Reader question: You talk about your premise test a lot. How would you apply this to a more character driven piece like Five Easy Pieces or Dog Day Afternoon? Or even Reservoir Dogs. How about the Shining or Taxi Driver. What theme do the protagonists of those stories learn?
My premise test: An <ADJECTIVE> <PROTAGONIST TYPE> must <GOAL> or else <STAKES>. They do this by <DOING> and learns <THEME>.
I have no idea what process the authors of these used; it’s not like they used my premise test. But I can work backwards:
FIVE EASY PIECES: A self destructive piano genius must resolve his issues re his estranged father or else continue his downward spiral. He does this by (events of the movie) and learns that his efforts to normalize or resolve his life are doomed to fail. Hence he continues his drifter lifestyle.
DOG DAY AFTERNOON: A desperate man robs a bank to pay for his lover’s sex change operation, but a hostage situation ensues. He must escape it or else go to jail. He does this by (events of the movie). He fails, and learns that his failings (carelessness and desperation) have doomed him in crime just as they’ve doomed him in all other areas of his life.
RESERVOIR DOGS: A group of criminals (and one undercover cop) pull off a robbery, but have to hide from the heat. They quickly turn on each other and do (events of the movie) in the process leaning that their line of work precludes trust.
THE SHINING: A writer on the edge must resist the seduction of an evil hotel, or be transformed into a family-killing madman. He attempts this by (events of movie) and fails, learning that the human animal is frail, corruptible, and more susceptible to evil than we’d like to admit.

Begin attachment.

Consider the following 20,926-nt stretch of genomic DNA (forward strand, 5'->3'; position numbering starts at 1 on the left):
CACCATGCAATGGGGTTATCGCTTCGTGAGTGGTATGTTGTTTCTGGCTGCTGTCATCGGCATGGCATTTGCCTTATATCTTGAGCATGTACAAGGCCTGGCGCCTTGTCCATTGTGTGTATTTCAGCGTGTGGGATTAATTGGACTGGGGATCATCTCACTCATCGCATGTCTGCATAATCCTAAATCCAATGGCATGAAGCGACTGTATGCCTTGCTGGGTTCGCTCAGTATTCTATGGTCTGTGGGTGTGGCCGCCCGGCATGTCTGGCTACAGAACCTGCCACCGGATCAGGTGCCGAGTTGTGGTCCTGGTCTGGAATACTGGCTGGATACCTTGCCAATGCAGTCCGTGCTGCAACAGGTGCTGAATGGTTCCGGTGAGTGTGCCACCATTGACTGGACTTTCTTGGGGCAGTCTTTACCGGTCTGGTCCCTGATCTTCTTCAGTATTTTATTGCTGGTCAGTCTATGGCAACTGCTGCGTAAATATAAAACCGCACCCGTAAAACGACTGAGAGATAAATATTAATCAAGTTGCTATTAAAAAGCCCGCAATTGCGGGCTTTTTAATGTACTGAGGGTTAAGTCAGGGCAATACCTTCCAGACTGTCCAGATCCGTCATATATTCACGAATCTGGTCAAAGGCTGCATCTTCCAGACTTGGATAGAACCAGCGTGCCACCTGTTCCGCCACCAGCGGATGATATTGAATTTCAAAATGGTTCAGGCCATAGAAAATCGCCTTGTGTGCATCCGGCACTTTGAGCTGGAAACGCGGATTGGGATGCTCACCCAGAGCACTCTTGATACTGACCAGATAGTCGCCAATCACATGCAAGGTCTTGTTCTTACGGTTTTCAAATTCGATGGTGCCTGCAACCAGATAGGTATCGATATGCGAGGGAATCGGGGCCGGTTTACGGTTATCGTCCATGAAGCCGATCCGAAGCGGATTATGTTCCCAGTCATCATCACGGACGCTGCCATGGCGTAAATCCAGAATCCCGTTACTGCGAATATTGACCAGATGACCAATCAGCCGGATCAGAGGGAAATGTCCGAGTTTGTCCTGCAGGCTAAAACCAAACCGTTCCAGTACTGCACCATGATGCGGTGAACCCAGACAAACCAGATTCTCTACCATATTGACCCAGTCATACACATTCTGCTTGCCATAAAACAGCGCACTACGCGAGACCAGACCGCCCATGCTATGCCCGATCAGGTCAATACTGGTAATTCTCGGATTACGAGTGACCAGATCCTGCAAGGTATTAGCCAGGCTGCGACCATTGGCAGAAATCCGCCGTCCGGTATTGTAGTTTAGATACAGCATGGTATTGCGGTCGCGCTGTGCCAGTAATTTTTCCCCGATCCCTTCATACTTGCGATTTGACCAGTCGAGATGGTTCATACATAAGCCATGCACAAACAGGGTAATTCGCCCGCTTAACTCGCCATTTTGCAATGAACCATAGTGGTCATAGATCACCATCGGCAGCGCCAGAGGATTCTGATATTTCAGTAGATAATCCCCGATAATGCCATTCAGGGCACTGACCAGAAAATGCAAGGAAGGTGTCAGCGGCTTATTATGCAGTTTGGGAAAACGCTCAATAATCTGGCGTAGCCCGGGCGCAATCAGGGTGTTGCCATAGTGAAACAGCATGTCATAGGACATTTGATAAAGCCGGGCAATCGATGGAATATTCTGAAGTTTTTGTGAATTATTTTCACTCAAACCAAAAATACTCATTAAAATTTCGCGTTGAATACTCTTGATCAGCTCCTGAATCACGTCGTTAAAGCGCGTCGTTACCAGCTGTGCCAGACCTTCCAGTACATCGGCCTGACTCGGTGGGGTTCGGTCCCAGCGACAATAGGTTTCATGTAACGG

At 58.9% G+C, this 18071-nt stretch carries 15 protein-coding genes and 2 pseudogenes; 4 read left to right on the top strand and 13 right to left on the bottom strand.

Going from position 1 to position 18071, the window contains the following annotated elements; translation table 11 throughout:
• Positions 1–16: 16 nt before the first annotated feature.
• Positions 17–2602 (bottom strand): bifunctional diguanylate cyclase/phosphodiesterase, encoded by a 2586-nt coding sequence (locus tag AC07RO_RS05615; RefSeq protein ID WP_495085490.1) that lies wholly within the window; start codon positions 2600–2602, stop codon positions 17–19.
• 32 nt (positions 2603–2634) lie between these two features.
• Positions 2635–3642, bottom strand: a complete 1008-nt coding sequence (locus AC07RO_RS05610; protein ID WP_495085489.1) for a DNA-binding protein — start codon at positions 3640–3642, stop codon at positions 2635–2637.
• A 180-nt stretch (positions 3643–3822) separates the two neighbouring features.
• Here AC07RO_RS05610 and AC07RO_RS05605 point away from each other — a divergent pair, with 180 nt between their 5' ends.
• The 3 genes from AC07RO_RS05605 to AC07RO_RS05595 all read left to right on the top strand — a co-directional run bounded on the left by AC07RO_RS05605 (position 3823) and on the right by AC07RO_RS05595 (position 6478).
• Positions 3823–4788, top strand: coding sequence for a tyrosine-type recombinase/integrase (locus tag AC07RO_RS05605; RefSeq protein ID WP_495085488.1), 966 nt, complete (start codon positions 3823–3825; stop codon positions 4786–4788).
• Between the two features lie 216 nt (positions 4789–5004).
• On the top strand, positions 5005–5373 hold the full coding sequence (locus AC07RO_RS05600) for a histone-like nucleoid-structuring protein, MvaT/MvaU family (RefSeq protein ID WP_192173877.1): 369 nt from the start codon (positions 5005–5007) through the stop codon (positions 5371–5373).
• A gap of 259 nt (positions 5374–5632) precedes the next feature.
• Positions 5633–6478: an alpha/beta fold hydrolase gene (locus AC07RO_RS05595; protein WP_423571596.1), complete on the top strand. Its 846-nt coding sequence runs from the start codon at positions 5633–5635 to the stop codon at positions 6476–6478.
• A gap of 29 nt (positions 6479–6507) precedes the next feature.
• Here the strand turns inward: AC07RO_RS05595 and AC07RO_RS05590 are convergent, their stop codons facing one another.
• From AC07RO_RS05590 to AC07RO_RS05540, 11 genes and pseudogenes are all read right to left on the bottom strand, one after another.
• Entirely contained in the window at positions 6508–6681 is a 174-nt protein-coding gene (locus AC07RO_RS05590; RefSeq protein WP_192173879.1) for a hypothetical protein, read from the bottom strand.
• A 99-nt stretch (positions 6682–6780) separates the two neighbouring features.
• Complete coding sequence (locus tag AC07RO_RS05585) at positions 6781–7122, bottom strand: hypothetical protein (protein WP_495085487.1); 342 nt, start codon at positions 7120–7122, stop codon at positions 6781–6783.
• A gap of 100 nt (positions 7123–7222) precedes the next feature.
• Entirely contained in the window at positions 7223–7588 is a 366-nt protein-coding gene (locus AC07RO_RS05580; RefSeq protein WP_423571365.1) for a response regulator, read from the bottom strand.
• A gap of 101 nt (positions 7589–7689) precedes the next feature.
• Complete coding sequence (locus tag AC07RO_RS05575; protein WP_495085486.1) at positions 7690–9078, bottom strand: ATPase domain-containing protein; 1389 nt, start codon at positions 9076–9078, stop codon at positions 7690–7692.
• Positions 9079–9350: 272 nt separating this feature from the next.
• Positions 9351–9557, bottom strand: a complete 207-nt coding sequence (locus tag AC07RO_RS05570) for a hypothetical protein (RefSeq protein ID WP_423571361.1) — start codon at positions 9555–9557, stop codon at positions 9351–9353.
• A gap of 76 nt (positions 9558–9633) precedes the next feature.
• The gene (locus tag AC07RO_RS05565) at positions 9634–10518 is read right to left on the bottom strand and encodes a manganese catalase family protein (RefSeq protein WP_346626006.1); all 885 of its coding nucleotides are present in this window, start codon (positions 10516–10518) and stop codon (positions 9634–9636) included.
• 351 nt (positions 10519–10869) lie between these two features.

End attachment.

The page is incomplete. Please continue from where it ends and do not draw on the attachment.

TAXI DRIVER: A border-line psychotic, alienated war vet takes a job driving a taxi in 70’s New York. He must cope with his growing violence and madness, and try to find hope in a world that seems dingy and fallen or else give in to madness and violence/wreak evil. He does this by (events of movie) and eventually learns to channel his madness into something that almost resembles heroism.
I’ve purposely avoided the doing section, because it’s been a while since I’ve seen any of these and I don’t want to dilute my point by getting the details wrong. Note though, the importance of the doing section. Even if you keep all the other options the same, you can radically change any of these stories by substituting in “winning a surfing contest,” “turning into a wereshark,” or “by taking care of six loveable orphans.” You can boil any of these stories down to a basic premise. If you can’t do this on your premise, you might not have enough material yet.
Even your “character driven” movies have plots. Their characters flourish because they have something to do and a world/story to push against. Just because I’m stating premise first doesn’t mean I’m ignoring character. At some point, I’ll continue with the examples and show the character stuff I do before starting.
Some people read the test and think “this is soulless and will yield nothing but cookie cutter ideas.” The point is to know how to bend it to make it work for you. Almost every story has a character (or group of characters), and they’re going to have a goal and do things. This is formulaic only in the sense that sentence are formulaic for having nouns and verbs.
Most loglines are weak because they’re all about the first act setup and give no clue for how the story will be resolved. Example: A time traveler escapes to 2014, but is tracked by a time cop who wants to kill him to prevent a time crisis.
This tells me the first act, but doesn’t hint how the second act will unfold. I want to know how the story is resolved. Do they fight across the time stream, do they end up in a time jail, does it turn into the second act of Looper? Is the story about love, car chases, gun fights, sword fights, or battle by giant robot?. Each of those choices birth a different movie.
So the real question with the doing part of a premise is “Can I see filling a 60 page second act with this idea?”